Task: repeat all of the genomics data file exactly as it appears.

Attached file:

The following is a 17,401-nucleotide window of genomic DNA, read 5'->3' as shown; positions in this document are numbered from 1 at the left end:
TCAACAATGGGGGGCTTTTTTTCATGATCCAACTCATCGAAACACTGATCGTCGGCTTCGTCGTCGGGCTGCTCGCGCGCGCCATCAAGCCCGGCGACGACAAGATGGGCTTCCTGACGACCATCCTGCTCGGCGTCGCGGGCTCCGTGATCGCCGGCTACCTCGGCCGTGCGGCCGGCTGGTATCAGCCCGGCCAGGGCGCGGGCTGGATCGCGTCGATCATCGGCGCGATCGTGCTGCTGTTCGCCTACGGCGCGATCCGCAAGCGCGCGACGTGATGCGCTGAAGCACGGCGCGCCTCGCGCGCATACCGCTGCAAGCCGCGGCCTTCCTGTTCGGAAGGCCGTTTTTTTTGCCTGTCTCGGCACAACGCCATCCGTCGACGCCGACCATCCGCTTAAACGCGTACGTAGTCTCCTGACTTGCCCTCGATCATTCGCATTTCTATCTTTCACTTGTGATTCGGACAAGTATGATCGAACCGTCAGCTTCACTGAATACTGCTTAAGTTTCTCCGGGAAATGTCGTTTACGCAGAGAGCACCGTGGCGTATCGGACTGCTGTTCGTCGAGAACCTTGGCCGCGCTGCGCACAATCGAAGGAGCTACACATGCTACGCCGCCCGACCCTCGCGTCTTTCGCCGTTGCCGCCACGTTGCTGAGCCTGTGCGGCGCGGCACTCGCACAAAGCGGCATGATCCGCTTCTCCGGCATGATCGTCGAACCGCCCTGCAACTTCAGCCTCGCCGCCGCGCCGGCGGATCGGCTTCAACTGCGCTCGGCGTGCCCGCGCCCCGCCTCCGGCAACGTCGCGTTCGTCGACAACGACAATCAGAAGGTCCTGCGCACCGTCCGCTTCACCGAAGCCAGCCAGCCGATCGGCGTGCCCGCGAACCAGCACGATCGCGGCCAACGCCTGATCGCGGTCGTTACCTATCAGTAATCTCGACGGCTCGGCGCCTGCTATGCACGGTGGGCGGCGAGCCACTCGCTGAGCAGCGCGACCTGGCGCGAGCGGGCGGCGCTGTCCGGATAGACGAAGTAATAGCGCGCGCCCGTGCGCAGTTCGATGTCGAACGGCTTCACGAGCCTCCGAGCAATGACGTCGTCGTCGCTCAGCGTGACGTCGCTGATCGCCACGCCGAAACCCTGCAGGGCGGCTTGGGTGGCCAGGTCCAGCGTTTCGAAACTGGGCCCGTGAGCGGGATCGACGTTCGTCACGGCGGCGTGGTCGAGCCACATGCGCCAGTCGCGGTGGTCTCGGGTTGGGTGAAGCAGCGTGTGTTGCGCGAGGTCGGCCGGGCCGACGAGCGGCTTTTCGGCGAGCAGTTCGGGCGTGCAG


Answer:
The following is a 17,401-nucleotide window of genomic DNA, read 5'->3' as shown; positions in this document are numbered from 1 at the left end:
TCAACAATGGGGGGCTTTTTTTCATGATCCAACTCATCGAAACACTGATCGTCGGCTTCGTCGTCGGGCTGCTCGCGCGCGCCATCAAGCCCGGCGACGACAAGATGGGCTTCCTGACGACCATCCTGCTCGGCGTCGCGGGCTCCGTGATCGCCGGCTACCTCGGCCGTGCGGCCGGCTGGTATCAGCCCGGCCAGGGCGCGGGCTGGATCGCGTCGATCATCGGCGCGATCGTGCTGCTGTTCGCCTACGGCGCGATCCGCAAGCGCGCGACGTGATGCGCTGAAGCACGGCGCGCCTCGCGCGCATACCGCTGCAAGCCGCGGCCTTCCTGTTCGGAAGGCCGTTTTTTTTGCCTGTCTCGGCACAACGCCATCCGTCGACGCCGACCATCCGCTTAAACGCGTACGTAGTCTCCTGACTTGCCCTCGATCATTCGCATTTCTATCTTTCACTTGTGATTCGGACAAGTATGATCGAACCGTCAGCTTCACTGAATACTGCTTAAGTTTCTCCGGGAAATGTCGTTTACGCAGAGAGCACCGTGGCGTATCGGACTGCTGTTCGTCGAGAACCTTGGCCGCGCTGCGCACAATCGAAGGAGCTACACATGCTACGCCGCCCGACCCTCGCGTCTTTCGCCGTTGCCGCCACGTTGCTGAGCCTGTGCGGCGCGGCACTCGCACAAAGCGGCATGATCCGCTTCTCCGGCATGATCGTCGAACCGCCCTGCAACTTCAGCCTCGCCGCCGCGCCGGCGGATCGGCTTCAACTGCGCTCGGCGTGCCCGCGCCCCGCCTCCGGCAACGTCGCGTTCGTCGACAACGACAATCAGAAGGTCCTGCGCACCGTCCGCTTCACCGAAGCCAGCCAGCCGATCGGCGTGCCCGCGAACCAGCACGATCGCGGCCAACGCCTGATCGCGGTCGTTACCTATCAGTAATCTCGACGGCTCGGCGCCTGCTATGCACGGTGGGCGGCGAGCCACTCGCTGAGCAGCGCGACCTGGCGCGAGCGGGCGGCGCTGTCCGGATAGACGAAGTAATAGCGCGCGCCCGTGCGCAGTTCGATGTCGAACGGCTTCACGAGCCTCCGAGCAATGACGTCGTCGTCGCTCAGCGTGACGTCGCTGATCGCCACGCCGAAACCCTGCAGGGCGGCTTGGGTGGCCAGGTCCAGCGTTTCGAAACTGGGCCCGTGAGCGGGATCGACGTTCGTCACGGCGGCGTGGTCGAGCCACATGCGCCAGTCGCGGTGGTCTCGGGTTGGGTGAAGCAGCGTGTGTTGCGCGAGGTCGGCCGGGCCGACGAGCGGCTTTTCGGCGAGCAGTTCGGGCGTGCAG